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The vagaries of how buildings are used continue to pose occasional challenges to the venerable topic of rights of light, writes Sue Lindsey. Last year the court heard arguments about whether it was relevant that a modern office block was continuously artificially lit (Midtown v City of London Real Property Company; AJ 17.02.05).

This year a claimant argued that it had the right of light through windows in an entrance lobby, even though the fitting-out of the lobby meant that the windows had been obscured by panelling throughout the 20-year prescription period.

The building with the blocked entrance-lobby windows stands in Vincent Square in Westminster, facing on to an open space used as playing fields by Westminster School. Its neighbour, owned by the defendant, is a three-storey building which replaced the single-storey Rochester Row Magistrates Court and Police Station.

The evidence was that light 'streams' into the entrance lobby by means other than the blocked windows.

The claimant argued that a right to light had been acquired by light entering the windows and illuminating the back of the panelling that lines the lobby. Disagreeing, the judge focused on the precise terms of Section 3 of the Prescription Act 1832, that light 'shall have been actually enjoyed therewith?'. The judge concluded that while the claimant's land could have used the light that would have come through its windows, it had not used it at all, and so no right was acquired.

Although that disposed of the claim, the judge went on to consider whether, if there had been a right, the new three-storey building infringed it. The claimant ran two arguments, both of which were rejected by the judge, to try to overcome the fact that the lobby was otherwise very well lit.

The first was that there might in future be an alternative arrangement of the lobby, such that the windows (if unblocked) would become a crucial rather than subsidiary source of daylight. The judge agreed with the claimant that the proper test was what might objectively be expected as a reasonable future use on the basis of what could be deduced by looking at the outside of the building. However, he rejected the claimant's proposed alternative future arrangements because he found that they were speculative, and not backed up by evidence.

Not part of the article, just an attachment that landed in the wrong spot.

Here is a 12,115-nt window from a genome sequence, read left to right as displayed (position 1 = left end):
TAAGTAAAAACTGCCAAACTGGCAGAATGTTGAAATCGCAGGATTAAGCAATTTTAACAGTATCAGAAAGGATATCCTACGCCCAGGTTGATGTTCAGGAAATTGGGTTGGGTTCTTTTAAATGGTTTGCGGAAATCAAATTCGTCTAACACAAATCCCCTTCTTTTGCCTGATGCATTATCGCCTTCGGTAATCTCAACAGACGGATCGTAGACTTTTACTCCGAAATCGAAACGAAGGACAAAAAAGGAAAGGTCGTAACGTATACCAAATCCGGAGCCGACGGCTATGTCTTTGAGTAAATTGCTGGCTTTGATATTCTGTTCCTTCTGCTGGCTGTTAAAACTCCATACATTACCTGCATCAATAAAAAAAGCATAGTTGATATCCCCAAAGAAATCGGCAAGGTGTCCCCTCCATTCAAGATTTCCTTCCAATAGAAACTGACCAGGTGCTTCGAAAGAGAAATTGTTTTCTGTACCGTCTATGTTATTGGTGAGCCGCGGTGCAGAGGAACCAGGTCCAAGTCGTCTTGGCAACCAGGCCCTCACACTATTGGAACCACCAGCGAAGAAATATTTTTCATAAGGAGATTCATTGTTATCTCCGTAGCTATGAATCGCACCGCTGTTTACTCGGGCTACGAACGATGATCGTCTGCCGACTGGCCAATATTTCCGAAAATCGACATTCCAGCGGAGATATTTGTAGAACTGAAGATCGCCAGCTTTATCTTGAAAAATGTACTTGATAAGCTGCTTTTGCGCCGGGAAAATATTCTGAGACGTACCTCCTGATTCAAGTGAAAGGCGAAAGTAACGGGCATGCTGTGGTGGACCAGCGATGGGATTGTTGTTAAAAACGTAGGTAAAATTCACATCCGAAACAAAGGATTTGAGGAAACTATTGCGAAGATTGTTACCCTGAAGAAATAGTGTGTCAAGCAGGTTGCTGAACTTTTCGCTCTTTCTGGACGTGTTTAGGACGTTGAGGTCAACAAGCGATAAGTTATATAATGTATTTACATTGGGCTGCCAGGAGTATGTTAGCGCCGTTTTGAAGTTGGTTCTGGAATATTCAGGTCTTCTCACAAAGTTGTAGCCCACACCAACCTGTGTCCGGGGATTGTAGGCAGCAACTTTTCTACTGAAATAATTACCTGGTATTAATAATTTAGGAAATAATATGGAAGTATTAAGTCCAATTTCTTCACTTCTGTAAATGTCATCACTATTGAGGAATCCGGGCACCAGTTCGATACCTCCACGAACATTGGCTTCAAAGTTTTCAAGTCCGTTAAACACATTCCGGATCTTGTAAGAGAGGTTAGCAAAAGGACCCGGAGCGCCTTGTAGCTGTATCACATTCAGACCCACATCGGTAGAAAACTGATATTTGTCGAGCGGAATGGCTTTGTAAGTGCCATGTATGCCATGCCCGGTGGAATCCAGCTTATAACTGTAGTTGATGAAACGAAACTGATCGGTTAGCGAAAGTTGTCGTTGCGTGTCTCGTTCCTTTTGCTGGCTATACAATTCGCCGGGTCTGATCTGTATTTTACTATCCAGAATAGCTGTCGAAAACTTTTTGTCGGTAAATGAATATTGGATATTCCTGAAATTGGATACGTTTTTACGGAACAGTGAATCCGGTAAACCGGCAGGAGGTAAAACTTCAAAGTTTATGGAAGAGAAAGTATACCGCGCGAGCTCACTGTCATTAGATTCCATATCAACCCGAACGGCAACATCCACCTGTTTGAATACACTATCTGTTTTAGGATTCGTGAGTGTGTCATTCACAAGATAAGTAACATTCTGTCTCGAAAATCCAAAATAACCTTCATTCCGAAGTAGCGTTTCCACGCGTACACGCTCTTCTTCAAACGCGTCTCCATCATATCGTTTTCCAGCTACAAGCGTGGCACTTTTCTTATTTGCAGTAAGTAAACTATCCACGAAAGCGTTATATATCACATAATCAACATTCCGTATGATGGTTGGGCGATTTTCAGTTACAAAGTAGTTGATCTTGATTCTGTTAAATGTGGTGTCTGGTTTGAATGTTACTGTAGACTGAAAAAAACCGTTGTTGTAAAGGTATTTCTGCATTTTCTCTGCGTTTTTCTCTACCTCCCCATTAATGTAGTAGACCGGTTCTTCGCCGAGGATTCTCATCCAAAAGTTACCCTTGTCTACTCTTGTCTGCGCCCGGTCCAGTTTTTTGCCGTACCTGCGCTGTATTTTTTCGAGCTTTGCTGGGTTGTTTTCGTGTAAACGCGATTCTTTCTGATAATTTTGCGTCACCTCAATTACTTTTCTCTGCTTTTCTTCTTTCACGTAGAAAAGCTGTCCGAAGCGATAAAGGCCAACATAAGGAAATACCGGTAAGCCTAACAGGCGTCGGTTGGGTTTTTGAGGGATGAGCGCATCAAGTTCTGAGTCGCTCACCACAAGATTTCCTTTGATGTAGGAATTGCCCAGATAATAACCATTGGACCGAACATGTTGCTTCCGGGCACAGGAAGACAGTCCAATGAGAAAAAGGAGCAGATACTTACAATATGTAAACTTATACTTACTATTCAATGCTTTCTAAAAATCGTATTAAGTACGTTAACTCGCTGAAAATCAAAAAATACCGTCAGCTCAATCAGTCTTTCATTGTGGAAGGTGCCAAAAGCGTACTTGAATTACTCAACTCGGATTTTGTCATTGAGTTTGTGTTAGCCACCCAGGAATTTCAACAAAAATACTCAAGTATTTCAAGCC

The claimant's second argument was that in deciding whether there was an infringement, the court had to take into account the possibility that the playing fields in front of the building might one day be built upon. The defendant's expert had shown that a building on the playing fields would not adversely affect the blocked windows. So the claimant went further, and asked the judge to consider the potential infringement on the basis that the owners of the open space might build right up to the middle of the road, separating the building from the playing fields; the presumption being that the adjoining owner's land extends that far. The judge dismissed this possibility as far-fetched and utterly remote.

The telling aspect for experts to note on these examples of future use is that the judge focused on what were real possibilities supported by cogent evidence. He also reminded experts that it was his job, and not theirs, to comment on what was, and was not, an actionable loss.

Sue Lindsey is a barrister at Crown Offi ce Chambers in London. Visit www.crownofficechambers. com

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